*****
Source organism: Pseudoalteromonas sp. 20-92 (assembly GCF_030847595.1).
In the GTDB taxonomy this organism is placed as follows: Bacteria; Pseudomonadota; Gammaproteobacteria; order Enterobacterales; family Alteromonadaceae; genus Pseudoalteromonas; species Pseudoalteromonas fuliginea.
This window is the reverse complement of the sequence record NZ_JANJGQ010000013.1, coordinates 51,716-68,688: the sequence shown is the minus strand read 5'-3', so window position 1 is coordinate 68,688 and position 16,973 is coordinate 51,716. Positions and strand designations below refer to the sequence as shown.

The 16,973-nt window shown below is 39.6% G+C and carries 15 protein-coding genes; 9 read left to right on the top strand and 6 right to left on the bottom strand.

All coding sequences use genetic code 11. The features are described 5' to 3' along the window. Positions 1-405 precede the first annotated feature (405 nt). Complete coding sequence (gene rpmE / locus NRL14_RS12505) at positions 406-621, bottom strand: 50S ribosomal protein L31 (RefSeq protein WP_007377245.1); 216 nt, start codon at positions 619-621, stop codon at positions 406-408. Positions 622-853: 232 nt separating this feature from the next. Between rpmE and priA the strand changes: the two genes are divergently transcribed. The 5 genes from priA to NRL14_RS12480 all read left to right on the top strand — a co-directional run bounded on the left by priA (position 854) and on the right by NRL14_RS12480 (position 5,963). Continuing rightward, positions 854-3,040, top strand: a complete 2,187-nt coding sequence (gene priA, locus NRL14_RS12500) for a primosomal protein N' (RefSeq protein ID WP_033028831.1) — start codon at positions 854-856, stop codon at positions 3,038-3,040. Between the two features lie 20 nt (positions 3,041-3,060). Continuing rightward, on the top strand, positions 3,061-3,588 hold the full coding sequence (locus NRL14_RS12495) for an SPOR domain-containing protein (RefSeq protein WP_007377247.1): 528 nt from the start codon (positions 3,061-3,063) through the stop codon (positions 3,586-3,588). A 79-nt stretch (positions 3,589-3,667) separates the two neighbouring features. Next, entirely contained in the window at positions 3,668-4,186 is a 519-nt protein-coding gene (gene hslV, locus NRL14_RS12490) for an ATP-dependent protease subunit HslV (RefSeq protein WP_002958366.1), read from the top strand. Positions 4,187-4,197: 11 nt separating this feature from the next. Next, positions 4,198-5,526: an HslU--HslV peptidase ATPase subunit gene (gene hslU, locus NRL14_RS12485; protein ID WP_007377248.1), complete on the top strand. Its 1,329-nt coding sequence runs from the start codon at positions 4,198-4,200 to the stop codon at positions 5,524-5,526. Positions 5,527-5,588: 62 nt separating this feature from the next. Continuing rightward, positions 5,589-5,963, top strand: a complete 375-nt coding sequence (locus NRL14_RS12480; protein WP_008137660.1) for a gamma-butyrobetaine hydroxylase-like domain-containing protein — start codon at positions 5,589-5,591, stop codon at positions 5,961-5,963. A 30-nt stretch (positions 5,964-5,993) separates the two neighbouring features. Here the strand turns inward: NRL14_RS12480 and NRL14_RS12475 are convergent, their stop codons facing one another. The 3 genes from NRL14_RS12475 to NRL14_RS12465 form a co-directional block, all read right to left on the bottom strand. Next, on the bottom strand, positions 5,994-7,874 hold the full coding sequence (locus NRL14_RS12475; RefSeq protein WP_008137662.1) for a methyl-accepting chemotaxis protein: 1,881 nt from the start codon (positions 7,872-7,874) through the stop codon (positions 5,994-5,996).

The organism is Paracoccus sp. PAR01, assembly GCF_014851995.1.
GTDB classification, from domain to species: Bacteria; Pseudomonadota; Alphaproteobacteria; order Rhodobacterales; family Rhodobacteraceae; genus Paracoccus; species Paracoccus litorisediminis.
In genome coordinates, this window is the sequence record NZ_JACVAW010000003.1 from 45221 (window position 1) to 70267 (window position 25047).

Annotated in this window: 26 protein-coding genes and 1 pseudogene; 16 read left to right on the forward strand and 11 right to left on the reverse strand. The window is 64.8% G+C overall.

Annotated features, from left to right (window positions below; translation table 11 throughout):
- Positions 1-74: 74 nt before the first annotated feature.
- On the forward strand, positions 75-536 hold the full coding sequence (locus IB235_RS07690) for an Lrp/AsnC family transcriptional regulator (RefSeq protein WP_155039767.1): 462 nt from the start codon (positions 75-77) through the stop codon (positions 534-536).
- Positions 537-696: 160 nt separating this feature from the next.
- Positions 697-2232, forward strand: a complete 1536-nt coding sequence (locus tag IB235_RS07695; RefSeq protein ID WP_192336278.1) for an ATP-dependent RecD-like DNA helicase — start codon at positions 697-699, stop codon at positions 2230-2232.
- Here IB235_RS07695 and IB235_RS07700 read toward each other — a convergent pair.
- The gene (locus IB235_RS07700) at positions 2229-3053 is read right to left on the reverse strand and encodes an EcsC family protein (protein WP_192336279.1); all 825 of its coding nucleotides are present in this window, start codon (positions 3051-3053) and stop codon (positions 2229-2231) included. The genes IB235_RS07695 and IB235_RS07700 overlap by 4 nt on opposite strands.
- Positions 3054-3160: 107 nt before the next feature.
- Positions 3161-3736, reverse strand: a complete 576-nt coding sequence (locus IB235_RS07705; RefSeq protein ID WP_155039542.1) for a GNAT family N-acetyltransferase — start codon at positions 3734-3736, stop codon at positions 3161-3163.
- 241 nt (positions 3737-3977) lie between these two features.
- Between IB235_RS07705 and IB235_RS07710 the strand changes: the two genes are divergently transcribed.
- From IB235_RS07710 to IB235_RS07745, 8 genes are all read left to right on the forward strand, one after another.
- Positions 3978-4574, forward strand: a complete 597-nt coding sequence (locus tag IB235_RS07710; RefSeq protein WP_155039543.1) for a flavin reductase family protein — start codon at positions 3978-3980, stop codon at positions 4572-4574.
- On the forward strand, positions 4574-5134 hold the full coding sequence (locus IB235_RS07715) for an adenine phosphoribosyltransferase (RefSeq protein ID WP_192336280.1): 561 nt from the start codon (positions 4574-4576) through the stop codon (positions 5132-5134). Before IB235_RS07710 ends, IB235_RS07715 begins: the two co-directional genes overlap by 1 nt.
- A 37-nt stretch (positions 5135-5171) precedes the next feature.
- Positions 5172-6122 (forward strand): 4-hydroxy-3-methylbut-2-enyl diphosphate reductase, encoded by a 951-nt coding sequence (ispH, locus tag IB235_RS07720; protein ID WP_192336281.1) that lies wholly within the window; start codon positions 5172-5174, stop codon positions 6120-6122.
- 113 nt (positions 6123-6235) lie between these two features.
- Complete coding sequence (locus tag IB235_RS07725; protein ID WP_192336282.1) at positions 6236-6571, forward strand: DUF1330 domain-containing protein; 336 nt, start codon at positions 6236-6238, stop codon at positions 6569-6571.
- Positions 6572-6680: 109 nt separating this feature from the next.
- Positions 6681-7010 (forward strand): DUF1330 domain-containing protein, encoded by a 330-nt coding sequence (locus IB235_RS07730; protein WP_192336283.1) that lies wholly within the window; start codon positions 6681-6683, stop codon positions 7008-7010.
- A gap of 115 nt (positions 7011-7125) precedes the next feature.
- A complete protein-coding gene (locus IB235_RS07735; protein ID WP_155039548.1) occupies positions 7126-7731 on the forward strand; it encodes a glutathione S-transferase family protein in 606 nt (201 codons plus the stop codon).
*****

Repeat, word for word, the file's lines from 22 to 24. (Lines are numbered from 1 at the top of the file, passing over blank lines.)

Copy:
- Positions 3978-4574, forward strand: a complete 597-nt coding sequence (locus tag IB235_RS07710; RefSeq protein WP_155039543.1) for a flavin reductase family protein — start codon at positions 3978-3980, stop codon at positions 4572-4574.
- On the forward strand, positions 4574-5134 hold the full coding sequence (locus IB235_RS07715) for an adenine phosphoribosyltransferase (RefSeq protein ID WP_192336280.1): 561 nt from the start codon (positions 4574-4576) through the stop codon (positions 5132-5134). Before IB235_RS07710 ends, IB235_RS07715 begins: the two co-directional genes overlap by 1 nt.
- A 37-nt stretch (positions 5135-5171) precedes the next feature.